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  • Little, Brown Audio
  • Piatkus

Compelling People: The Hidden Qualities That Make Us Influential

John Neffinger, Matthew Kohut

4 Reviews

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Prose: non-fiction, Business & management, Business ethics & social responsibility, Management: leadership & motivation, Business communication & presentation, Self-help & personal development, Advice on careers & achieving success, Assertiveness, motivation & self-esteem

How people judge you - and how to come out looking good.

Everyone wants to know how to be more influential. But most of us don't really think we can have the kind of magnetism or charisma that we associate with someone like Bill Clinton or Oprah Winfrey unless it comes naturally.

Now, in Compelling People, which is already being taught at Harvard and Columbia Business Schools, John Neffinger and Matthew Kohut show that this isn't something we have to be born with - it's something we can learn. Expanding on the themes in their co-authored Harvard Business Review cover story "Connect, Then Lead," they trace the path to influence through a balance of strength (the root of respect) and warmth (the root of affection). Each seems simple, but only a few of us figure out the tricky task of projecting both at once. The ability to master this dynamic is so rare that we celebrate and elevate those people who have managed to do it.

Drawing on cutting-edge social science research as well as their own work with Fortune 500 executives, members of Congress, TED speakers, and Nobel Prize winners, Neffinger and Kohut reveal:

- The common thread connecting Machiavelli and Martin Luther King
- The secret technique behind the success of Bill Clinton, Ann Richards and Denzel Washington-one that you can use today
- How looks affect our career prospects
- The single best strategy for getting someone to agree with you

Offering practical advice for a range of common and challenging situations, Compelling People explains how we size each other up-and how we can learn to win the admiration, respect, and affection we desire.

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Praise for Compelling People: The Hidden Qualities That Make Us Influential

  • Have you ever wondered why you make the impression you do? In Compelling People, John Neffinger and Matthew Kohut marshal a wide-range of evidence from psychology to demonstrate that everything you do projects your strength and warmth to others. Not only does this book tell you why people react to you as they do, it also provides specific suggestions for managing your image. This book is a must-read for all leaders who want to maximize their influence on others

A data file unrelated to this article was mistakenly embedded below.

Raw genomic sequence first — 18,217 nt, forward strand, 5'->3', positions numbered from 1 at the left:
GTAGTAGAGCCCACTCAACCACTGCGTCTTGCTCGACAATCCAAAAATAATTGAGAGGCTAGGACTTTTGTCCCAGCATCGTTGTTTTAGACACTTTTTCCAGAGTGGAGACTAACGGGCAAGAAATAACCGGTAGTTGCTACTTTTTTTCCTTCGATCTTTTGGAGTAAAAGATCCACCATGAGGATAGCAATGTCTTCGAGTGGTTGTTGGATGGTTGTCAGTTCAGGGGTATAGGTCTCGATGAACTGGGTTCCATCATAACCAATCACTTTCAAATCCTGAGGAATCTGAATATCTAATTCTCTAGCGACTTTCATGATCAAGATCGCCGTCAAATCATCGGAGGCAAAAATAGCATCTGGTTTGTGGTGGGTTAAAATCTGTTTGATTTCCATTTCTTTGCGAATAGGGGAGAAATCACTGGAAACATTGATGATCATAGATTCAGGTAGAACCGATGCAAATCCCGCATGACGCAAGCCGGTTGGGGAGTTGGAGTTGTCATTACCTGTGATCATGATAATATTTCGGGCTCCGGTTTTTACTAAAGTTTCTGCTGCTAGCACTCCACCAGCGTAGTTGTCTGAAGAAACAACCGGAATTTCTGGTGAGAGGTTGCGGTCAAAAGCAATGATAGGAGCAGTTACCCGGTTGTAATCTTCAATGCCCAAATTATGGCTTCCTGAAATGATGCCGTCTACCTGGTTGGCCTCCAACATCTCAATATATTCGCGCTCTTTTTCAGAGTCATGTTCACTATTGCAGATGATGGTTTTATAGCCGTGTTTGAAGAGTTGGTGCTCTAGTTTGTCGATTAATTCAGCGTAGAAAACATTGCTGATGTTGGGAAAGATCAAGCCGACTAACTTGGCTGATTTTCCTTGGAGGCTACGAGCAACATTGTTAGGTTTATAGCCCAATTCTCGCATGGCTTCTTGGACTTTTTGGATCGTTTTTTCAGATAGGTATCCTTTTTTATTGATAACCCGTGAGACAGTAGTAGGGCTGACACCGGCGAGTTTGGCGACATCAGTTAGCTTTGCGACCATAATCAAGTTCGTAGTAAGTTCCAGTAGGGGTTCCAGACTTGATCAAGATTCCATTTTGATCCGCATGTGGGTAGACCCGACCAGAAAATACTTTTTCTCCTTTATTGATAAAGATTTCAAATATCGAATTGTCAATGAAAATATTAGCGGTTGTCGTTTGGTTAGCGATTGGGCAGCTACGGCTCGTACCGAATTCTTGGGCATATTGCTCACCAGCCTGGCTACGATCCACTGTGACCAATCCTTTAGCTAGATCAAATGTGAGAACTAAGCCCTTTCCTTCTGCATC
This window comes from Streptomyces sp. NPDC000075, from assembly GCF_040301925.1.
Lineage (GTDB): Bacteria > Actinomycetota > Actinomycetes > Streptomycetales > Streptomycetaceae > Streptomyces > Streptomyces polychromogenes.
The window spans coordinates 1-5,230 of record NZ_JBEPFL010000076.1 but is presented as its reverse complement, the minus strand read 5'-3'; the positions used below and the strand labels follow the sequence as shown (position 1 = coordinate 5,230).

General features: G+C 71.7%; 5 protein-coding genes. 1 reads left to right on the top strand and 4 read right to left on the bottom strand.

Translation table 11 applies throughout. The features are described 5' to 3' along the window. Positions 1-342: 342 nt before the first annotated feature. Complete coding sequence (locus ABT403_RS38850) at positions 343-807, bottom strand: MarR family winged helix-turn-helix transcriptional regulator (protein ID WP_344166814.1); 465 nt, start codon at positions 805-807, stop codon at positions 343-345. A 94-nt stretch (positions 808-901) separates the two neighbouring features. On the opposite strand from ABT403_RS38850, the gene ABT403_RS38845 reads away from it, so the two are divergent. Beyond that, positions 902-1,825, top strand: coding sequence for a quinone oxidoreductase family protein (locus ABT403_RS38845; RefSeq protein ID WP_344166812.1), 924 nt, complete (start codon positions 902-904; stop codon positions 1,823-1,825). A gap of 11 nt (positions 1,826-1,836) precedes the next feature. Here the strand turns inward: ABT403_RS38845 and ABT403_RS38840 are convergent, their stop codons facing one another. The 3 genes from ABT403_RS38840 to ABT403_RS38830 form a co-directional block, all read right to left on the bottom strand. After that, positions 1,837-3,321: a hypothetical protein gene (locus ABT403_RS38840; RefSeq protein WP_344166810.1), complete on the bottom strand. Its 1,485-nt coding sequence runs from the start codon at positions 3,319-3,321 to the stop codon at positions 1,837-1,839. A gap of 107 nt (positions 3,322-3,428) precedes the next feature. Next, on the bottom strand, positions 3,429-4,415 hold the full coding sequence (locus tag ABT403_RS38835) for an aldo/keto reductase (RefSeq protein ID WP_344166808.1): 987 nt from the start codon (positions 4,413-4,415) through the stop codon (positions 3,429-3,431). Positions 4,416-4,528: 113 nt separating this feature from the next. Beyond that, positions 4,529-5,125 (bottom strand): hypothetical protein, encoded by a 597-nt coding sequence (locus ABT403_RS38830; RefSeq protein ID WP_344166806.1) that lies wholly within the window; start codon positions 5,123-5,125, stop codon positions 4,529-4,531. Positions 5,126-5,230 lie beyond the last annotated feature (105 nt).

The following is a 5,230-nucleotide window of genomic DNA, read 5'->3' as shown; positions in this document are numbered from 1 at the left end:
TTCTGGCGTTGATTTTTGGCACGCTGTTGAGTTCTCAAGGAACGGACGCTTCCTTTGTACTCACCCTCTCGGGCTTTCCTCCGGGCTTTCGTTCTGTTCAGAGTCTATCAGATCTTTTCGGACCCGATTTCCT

• Human psychology is endlessly fascinating, and never more so than in this book. It is both serious and engaging. Kohut and Neffinger will help you to lead - and succeed - in everything from public speaking to love. This is a wonderful read

  • Thanks to John Neffinger and Matthew Kohut, I now have a much greater understanding of how to better influence and connect with all the people I encounter every day. After reading this wonderful book, I found myself standing and sitting straighter, holding my hands differently, and following its many other sure-fire tips for how to project strength and warmth. Compelling People is a fascinating, beguiling read with the potential to change your life

  • This book is required reading at Harvard Business School, and for good reason-it helps their students become more successful, and it can do the same for all of us. There is no denying that how the world sees us can make all the difference in how successful we are, and that is exactly what Compelling People addresses. It teaches us how to use style and approachability to improve others' view of us and, in turn, our professional lives. It teaches us not only how to become more compelling people, but how to become better at compelling people. (Clever title, no? And not incidentally, the book also covers these dynamics in our personal lives-from social media to dating.) . . . This book helps us become more conscious of traits we might have otherwise overlooked or taken for granted-factors surprisingly within our control that can have a huge impact on our worldview, and the world's view of us. -

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